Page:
Latest PNHP News

  • Posted on Wednesday, July 23, 2014
    By David Lotto, Ph.D., and Michael Kaplan, M.D. | The Berkshire Eagle (Mass.)
    On July 10, Mr. Jim Balfanz wrote a letter to the editor titled: "Dangers of single-payer on display" in which he makes two claims. The first is that what he calls the "Veterans Administration health care corruption scandal" happened because the VA is a government-run single-payer program. The second claim he makes is that the Affordable Care Act (Obamacare or the ACA) is on the road to creating a single-payer system for everyone in the country.

  • Posted on Wednesday, July 23, 2014
    By Ted Van Dyk | (Seattle)
    The Western Washington Chapter of Physicians for a National Health Program, which advocates for a universal, comprehensive single-payer national health program, held its annual public meeting last Saturday evening at Kane Hall on the University of Washington campus. The event provided a useful snapshot of things to come in healthcare politics nationally, but also here in Washington State.

  • Posted on Tuesday, July 22, 2014
    By A.W. Gaffney, M.D. | New Politics
    The Affordable Care Act commentariat—including those confidently awaiting the day when all its promises are vindicated, those rooting for its ignominious demise, and those of us in a separate camp—have been kept occupied in recent months. Between autumn’s website drama and winter’s enrollment saga, the news cycle has been full of stories of IT dysfunctions tackled, right-wing challenges thwarted, enrollment goals met, electoral prospects threatened, and individuals newly insured (or variously dissatisfied).

  • Posted on Thursday, July 24, 2014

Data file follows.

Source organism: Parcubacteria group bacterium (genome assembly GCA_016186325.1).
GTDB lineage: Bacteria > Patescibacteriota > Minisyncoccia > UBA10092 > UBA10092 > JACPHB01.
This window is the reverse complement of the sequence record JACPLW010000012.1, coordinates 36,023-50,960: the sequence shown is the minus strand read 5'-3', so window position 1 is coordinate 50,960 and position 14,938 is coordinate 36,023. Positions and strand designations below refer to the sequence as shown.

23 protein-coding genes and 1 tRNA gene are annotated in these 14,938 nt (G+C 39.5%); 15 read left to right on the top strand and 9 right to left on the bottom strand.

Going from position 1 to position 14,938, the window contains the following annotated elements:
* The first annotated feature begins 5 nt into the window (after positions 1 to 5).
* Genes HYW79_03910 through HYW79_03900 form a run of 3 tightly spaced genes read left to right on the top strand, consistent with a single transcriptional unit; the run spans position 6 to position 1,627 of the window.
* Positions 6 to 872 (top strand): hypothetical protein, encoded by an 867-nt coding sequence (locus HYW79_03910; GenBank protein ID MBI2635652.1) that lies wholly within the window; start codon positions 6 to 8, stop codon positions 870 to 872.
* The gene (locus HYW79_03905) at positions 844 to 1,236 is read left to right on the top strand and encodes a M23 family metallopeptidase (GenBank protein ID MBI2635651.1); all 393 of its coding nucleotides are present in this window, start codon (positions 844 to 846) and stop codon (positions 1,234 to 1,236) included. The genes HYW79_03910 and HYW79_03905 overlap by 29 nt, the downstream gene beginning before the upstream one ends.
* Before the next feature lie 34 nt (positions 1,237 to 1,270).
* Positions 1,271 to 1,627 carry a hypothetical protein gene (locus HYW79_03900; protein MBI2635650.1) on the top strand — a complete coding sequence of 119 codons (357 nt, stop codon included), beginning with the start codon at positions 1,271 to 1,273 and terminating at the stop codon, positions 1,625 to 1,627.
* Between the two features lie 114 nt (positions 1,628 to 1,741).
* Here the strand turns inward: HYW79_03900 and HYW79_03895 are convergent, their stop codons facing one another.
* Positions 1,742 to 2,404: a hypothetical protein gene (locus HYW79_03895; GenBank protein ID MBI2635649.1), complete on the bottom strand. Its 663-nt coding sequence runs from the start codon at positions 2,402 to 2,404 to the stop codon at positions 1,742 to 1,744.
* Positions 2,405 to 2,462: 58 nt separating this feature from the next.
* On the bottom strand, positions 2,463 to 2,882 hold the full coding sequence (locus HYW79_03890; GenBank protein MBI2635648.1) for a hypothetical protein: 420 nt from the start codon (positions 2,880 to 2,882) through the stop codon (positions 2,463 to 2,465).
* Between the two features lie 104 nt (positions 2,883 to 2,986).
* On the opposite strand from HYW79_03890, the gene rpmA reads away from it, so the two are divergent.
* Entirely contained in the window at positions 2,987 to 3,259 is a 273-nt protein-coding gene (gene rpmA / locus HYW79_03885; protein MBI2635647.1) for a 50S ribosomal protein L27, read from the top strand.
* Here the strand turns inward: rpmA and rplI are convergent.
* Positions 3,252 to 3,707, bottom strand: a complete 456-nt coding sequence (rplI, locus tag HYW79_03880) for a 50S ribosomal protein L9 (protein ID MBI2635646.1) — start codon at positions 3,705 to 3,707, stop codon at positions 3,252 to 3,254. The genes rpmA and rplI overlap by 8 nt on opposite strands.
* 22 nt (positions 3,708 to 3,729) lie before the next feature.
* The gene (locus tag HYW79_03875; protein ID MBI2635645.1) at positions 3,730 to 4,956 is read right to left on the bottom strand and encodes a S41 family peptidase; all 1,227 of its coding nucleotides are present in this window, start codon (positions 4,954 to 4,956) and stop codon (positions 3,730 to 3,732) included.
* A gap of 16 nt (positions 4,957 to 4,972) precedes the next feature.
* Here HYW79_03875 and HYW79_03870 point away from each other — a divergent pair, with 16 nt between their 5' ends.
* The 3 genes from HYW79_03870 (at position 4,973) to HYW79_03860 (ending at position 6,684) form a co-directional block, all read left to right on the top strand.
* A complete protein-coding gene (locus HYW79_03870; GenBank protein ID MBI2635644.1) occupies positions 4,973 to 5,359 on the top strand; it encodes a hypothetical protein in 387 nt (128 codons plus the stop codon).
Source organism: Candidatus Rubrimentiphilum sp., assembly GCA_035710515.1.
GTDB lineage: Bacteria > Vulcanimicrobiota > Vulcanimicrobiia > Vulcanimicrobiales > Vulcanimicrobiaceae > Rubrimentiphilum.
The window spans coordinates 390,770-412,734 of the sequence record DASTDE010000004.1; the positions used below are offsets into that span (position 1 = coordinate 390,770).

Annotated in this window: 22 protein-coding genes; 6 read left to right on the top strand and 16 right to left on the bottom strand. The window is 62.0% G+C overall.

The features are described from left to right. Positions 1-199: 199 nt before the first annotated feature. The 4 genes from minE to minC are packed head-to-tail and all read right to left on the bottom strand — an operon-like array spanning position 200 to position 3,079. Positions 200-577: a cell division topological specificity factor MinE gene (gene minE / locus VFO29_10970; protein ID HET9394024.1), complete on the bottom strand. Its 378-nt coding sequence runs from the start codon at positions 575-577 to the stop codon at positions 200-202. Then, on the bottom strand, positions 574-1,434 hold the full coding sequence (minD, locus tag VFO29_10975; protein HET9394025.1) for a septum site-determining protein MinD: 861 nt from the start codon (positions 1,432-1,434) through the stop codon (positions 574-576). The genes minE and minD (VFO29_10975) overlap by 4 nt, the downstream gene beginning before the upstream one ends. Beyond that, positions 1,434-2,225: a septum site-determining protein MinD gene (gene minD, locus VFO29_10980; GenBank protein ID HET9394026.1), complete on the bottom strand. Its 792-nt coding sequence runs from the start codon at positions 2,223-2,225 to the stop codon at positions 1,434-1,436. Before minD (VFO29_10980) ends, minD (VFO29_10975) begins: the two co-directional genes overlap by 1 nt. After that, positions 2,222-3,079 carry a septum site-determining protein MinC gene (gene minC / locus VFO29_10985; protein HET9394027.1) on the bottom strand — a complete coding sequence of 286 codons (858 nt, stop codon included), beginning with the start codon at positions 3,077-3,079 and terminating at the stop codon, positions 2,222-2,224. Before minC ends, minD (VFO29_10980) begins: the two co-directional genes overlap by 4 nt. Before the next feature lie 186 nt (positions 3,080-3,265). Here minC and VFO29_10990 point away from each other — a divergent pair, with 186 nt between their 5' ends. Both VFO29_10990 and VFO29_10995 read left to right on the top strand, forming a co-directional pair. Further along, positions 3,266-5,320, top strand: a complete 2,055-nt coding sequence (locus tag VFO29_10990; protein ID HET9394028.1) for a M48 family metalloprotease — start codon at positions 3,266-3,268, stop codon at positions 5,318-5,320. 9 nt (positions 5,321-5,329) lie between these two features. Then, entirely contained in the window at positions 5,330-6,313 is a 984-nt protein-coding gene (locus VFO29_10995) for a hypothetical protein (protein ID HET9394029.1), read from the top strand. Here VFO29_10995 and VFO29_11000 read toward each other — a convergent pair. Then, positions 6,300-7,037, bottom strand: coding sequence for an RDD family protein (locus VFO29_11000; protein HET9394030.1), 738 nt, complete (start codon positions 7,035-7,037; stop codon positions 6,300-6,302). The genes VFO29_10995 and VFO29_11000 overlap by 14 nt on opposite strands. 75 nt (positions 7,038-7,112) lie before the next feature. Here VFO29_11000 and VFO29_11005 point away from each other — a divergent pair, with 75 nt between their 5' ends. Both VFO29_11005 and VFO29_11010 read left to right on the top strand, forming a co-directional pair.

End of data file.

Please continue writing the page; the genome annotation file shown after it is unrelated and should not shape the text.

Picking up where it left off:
Arkansas is demonstrating to us the irrationality of basing reform on ideological concepts divorced from health policy science. Let’s look closer at this proposal for “Health Independence Accounts,” their version of consumer directed health care for very low income individuals, using the concept of health savings accounts.
  • Posted on Wednesday, July 23, 2014
    This report describes the paradox of the “new normal” in which increases in health care costs have been slowing as payer/employers and providers adjust their business models to the marketplace, while the financial burden for health care on patient/consumers continues to increase. As this report states, “this trend of growth in out-of-pocket spending combined with increases in health insurance premiums that outpace increases in wages is not sustainable.”
  • Posted on Tuesday, July 22, 2014
    This KFF update on the financial burden placed on Medicare beneficiaries shows that average out-of-pocket costs are $4,734 when half of all people on Medicare have incomes of less than $23,500. Although Medicaid supplements Medicare for some low income beneficiaries, destitution is a prerequisite for qualifying for Medicaid. The wealthy should have no problems, but should affordable access to health care be granted only to those with modest or low incomes who must give up what little fungible assets they have been able to accumulate through life?